The Data Protection Act 1998 was passed by Parliament in an attempt to control the way information is handled and stored, giving legal rights to individuals who have personal information stored on computers and in paper databases by other people/organisations and the government.
How Does the Act Protect my Data?
The Act incorporates 8 ‘data protection principles’, which require any institution, whether it be governmental or private, that collects an individual’s personal information, to keep that information safe.
Principle 1: Processing Data Fairly and Lawfully
This is one of the eight principles which are at the heart of data protection. The main goal is to ensure that the individual’s data which is being processed is protected.
Under this principle, you must possess legal grounds for gathering and handling personal data. You must ensure you use this data only in a lawful manner, and prevent data use which may have negative effects on the individual whose data it is, which are completely unjustified. You must also be transparent as to how you are going to utilize the data which is collected. Additionally, you must make sure you only handle an individual’s personal data in a way which is reasonably expected.
Principle 2: Processing Personal Data for Specified Purposes
This principle ensures that organisations must give clear reasons behind why they are collecting your personal data.
Principle 3: The Amount of Personal Data that can be Held
Organisations must ensure that the personal information they hold on individuals is sufficient for the purpose it is being held. Additionally, organisations should not hold additional information than is necessary for the stated purpose.
Principle 4: Keeping Personal Data Accurate and Current
Although the Act realises it is impossible to re-check all pieces of personal information, it does place a duty on organisations to take reasonable steps in checking the accuracy of personal data they have collected. Organisations should ensure that the source of the data is clear, and that they consider whether they need to update data, or consider challenges to a piece of information’s accuracy.
Principle 5: Retaining Personal Data
This principle states that there is no set maximum time limit that an organisation can store personal data. Instead, an organisation cannot hold personal data for longer than is necessary for it to fulfil its stated purpose. Another information that needs to be deleted/disposed of should be done so securely.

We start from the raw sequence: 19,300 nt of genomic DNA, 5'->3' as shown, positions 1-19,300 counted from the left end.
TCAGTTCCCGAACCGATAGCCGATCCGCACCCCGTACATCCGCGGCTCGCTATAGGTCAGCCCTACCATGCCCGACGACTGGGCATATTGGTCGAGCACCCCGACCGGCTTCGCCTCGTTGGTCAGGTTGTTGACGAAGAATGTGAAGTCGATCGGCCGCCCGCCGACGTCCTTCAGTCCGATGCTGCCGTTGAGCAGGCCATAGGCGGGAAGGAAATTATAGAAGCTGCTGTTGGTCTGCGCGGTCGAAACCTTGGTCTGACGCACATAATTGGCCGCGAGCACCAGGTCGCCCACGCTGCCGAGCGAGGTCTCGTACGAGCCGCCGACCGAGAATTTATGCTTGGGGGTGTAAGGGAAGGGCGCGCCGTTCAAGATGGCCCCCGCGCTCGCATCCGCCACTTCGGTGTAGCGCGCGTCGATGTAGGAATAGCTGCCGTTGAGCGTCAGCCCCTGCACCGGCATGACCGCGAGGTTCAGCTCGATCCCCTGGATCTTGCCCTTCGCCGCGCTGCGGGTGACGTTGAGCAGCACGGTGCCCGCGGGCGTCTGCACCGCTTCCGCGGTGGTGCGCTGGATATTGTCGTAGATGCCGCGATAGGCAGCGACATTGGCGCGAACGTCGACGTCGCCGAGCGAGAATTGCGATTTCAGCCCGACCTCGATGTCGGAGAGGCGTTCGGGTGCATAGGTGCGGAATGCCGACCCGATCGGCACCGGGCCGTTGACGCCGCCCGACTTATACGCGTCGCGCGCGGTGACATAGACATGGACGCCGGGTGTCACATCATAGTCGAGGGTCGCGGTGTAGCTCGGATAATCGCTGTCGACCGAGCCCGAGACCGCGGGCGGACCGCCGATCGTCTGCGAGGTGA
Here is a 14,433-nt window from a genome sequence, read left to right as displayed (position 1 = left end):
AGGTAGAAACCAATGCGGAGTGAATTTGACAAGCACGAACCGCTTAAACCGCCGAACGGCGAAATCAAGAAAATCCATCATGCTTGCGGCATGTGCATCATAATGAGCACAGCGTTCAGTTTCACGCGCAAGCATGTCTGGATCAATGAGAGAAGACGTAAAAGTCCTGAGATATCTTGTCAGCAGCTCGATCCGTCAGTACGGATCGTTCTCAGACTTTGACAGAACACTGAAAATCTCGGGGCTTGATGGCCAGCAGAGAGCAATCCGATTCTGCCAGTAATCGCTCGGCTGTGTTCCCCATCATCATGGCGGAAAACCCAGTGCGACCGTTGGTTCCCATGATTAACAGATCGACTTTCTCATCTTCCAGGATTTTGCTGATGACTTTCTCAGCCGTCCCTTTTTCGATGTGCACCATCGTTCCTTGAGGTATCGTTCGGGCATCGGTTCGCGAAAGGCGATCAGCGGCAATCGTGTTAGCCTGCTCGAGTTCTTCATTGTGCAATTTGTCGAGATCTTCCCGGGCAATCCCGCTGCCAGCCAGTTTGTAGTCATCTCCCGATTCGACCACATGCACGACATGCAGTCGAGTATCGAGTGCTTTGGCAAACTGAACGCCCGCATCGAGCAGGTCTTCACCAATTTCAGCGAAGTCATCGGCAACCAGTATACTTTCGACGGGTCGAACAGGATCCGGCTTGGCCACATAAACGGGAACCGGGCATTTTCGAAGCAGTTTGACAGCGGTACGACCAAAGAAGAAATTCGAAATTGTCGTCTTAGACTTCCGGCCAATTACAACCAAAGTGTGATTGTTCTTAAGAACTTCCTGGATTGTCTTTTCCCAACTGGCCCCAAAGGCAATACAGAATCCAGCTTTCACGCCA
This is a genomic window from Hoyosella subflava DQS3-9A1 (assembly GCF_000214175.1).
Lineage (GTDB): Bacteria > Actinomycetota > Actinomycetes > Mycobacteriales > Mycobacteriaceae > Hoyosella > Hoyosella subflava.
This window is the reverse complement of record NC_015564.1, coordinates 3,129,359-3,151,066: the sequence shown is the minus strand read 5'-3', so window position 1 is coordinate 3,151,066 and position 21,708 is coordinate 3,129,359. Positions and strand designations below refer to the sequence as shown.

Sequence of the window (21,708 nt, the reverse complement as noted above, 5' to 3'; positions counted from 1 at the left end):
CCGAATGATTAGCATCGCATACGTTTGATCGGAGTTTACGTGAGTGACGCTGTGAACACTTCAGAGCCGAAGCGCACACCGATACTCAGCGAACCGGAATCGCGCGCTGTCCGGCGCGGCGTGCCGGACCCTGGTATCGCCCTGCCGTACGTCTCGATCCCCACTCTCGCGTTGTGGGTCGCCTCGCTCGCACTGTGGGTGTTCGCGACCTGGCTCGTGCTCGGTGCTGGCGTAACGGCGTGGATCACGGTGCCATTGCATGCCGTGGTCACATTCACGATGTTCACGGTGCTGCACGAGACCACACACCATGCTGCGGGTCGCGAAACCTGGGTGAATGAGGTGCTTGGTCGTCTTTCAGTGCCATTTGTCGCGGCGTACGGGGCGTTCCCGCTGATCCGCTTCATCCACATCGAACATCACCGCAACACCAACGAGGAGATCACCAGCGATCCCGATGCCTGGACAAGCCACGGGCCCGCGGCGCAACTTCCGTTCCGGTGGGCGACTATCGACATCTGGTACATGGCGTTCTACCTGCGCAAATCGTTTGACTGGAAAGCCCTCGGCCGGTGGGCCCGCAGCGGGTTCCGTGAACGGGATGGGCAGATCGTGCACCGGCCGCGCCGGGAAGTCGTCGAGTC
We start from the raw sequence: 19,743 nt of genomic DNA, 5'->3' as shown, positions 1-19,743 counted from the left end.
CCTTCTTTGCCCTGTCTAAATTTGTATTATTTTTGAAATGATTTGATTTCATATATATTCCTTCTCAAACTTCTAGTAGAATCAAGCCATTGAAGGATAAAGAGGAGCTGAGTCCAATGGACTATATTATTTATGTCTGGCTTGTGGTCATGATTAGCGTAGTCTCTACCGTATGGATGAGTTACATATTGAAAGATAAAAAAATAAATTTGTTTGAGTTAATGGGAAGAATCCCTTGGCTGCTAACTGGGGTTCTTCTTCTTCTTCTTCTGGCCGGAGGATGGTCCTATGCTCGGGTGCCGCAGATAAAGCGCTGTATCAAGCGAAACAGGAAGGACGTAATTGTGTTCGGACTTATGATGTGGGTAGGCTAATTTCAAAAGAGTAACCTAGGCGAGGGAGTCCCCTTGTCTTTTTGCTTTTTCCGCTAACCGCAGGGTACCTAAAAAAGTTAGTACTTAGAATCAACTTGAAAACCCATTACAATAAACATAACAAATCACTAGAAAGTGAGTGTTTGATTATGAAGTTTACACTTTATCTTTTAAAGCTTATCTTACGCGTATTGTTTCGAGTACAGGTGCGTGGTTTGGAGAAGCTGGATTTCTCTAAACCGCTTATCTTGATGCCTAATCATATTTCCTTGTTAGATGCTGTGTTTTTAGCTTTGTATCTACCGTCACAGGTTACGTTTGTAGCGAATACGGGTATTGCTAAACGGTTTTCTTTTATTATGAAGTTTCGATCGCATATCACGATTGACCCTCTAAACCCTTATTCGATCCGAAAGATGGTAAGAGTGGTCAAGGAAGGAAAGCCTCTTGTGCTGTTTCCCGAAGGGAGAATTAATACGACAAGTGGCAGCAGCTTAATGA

Principle 6: Individuals’ Rights
This principle provides individuals with a right to access the information organisations hold on them, and also object to the processing of any information which may be distressing/damaging. Individuals also have the right to stop information used for direct marketing, and a right to challenge an automated machine making decisions in relation to their personal data.
Individuals have the right to pursue damages from any organisation which is in breach of this Act.
Principle 7: Information Security
The measures which are appropriate to securing information will vary depending on the type of organisation and its circumstances. Organisations should therefore use a risk-based approach in deciding what level of security the organisation needs.
Principle 8: Sending Personal Data Outside the European Economic Area
This principle states that personal data shall not be transferred outside the European Economic Area. The only exception is where that territory/country can ensure a sufficient height of security for the data.
How Can I Find Out What Information Organisations Hold about Me?
You have the right to find out what information organisations and the government holds on you. All you need to do in order to find out what this information is is submit your request in writing. Once the organisation receives this request, they are legally obliged to provide you with the information they hold.
Do be aware of the fact that some organisations may charge a fee for providing this information. They are not allowed to charge a fee higher than £10 for digital information, or a fee higher than £50 for paper medical records. If you would like to find out what information credit agencies hold on you, this can be done online (normally for a fee of £2).